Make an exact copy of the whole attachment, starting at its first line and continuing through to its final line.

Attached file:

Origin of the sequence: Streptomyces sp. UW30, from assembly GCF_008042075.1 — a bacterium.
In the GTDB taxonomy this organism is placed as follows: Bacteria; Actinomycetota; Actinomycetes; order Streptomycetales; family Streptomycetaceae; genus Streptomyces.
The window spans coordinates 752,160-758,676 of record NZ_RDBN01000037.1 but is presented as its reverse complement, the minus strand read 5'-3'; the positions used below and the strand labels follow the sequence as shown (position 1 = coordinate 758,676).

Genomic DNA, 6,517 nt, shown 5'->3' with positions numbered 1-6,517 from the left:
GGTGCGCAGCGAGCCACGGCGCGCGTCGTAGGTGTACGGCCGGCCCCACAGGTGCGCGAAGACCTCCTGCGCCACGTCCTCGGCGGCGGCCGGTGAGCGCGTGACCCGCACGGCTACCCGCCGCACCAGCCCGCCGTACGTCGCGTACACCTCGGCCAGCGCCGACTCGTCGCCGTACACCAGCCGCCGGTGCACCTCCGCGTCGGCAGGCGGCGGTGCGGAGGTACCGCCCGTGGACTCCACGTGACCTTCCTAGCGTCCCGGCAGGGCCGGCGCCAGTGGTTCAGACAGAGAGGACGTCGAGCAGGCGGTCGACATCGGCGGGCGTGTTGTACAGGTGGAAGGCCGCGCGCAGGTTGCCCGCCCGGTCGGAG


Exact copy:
Origin of the sequence: Streptomyces sp. UW30, from assembly GCF_008042075.1 — a bacterium.
In the GTDB taxonomy this organism is placed as follows: Bacteria; Actinomycetota; Actinomycetes; order Streptomycetales; family Streptomycetaceae; genus Streptomyces.
The window spans coordinates 752,160-758,676 of record NZ_RDBN01000037.1 but is presented as its reverse complement, the minus strand read 5'-3'; the positions used below and the strand labels follow the sequence as shown (position 1 = coordinate 758,676).

Genomic DNA, 6,517 nt, shown 5'->3' with positions numbered 1-6,517 from the left:
GGTGCGCAGCGAGCCACGGCGCGCGTCGTAGGTGTACGGCCGGCCCCACAGGTGCGCGAAGACCTCCTGCGCCACGTCCTCGGCGGCGGCCGGTGAGCGCGTGACCCGCACGGCTACCCGCCGCACCAGCCCGCCGTACGTCGCGTACACCTCGGCCAGCGCCGACTCGTCGCCGTACACCAGCCGCCGGTGCACCTCCGCGTCGGCAGGCGGCGGTGCGGAGGTACCGCCCGTGGACTCCACGTGACCTTCCTAGCGTCCCGGCAGGGCCGGCGCCAGTGGTTCAGACAGAGAGGACGTCGAGCAGGCGGTCGACATCGGCGGGCGTGTTGTACAGGTGGAAGGCCGCGCGCAGGTTGCCCGCCCGGTCGGAG